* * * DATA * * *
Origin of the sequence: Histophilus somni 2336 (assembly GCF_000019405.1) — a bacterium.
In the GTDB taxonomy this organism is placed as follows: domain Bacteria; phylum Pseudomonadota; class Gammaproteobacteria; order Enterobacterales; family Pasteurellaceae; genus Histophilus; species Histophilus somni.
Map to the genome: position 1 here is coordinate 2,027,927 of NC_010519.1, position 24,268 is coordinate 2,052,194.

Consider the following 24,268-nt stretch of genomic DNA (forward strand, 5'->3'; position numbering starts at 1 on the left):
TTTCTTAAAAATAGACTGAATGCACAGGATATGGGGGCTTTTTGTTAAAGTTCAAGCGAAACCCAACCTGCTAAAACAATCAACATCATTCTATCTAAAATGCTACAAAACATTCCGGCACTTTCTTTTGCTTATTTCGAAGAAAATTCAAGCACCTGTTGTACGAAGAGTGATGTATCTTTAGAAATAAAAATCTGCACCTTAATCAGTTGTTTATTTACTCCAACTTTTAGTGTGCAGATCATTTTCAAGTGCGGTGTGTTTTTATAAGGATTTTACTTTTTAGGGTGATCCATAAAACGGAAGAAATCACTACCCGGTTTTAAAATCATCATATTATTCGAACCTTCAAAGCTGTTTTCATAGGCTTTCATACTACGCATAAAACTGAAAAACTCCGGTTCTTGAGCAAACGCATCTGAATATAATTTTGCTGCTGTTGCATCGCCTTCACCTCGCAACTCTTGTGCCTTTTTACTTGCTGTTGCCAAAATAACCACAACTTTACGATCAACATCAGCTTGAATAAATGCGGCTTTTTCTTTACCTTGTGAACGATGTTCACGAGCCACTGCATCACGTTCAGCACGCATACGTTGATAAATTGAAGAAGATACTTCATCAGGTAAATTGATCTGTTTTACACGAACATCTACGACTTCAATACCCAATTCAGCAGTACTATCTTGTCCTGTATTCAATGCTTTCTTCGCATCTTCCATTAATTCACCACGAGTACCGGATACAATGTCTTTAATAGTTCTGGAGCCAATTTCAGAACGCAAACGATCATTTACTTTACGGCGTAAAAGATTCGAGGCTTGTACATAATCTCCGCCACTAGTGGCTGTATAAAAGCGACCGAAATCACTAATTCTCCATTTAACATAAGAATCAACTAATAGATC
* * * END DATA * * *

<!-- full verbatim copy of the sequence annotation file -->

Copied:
Origin of the sequence: Histophilus somni 2336 (assembly GCF_000019405.1) — a bacterium.
In the GTDB taxonomy this organism is placed as follows: domain Bacteria; phylum Pseudomonadota; class Gammaproteobacteria; order Enterobacterales; family Pasteurellaceae; genus Histophilus; species Histophilus somni.
Map to the genome: position 1 here is coordinate 2,027,927 of NC_010519.1, position 24,268 is coordinate 2,052,194.

Consider the following 24,268-nt stretch of genomic DNA (forward strand, 5'->3'; position numbering starts at 1 on the left):
TTTCTTAAAAATAGACTGAATGCACAGGATATGGGGGCTTTTTGTTAAAGTTCAAGCGAAACCCAACCTGCTAAAACAATCAACATCATTCTATCTAAAATGCTACAAAACATTCCGGCACTTTCTTTTGCTTATTTCGAAGAAAATTCAAGCACCTGTTGTACGAAGAGTGATGTATCTTTAGAAATAAAAATCTGCACCTTAATCAGTTGTTTATTTACTCCAACTTTTAGTGTGCAGATCATTTTCAAGTGCGGTGTGTTTTTATAAGGATTTTACTTTTTAGGGTGATCCATAAAACGGAAGAAATCACTACCCGGTTTTAAAATCATCATATTATTCGAACCTTCAAAGCTGTTTTCATAGGCTTTCATACTACGCATAAAACTGAAAAACTCCGGTTCTTGAGCAAACGCATCTGAATATAATTTTGCTGCTGTTGCATCGCCTTCACCTCGCAACTCTTGTGCCTTTTTACTTGCTGTTGCCAAAATAACCACAACTTTACGATCAACATCAGCTTGAATAAATGCGGCTTTTTCTTTACCTTGTGAACGATGTTCACGAGCCACTGCATCACGTTCAGCACGCATACGTTGATAAATTGAAGAAGATACTTCATCAGGTAAATTGATCTGTTTTACACGAACATCTACGACTTCAATACCCAATTCAGCAGTACTATCTTGTCCTGTATTCAATGCTTTCTTCGCATCTTCCATTAATTCACCACGAGTACCGGATACAATGTCTTTAATAGTTCTGGAGCCAATTTCAGAACGCAAACGATCATTTACTTTACGGCGTAAAAGATTCGAGGCTTGTACATAATCTCCGCCACTAGTGGCTGTATAAAAGCGACCGAAATCACTAATTCTCCATTTAACATAAGAATCAACTAATAGATC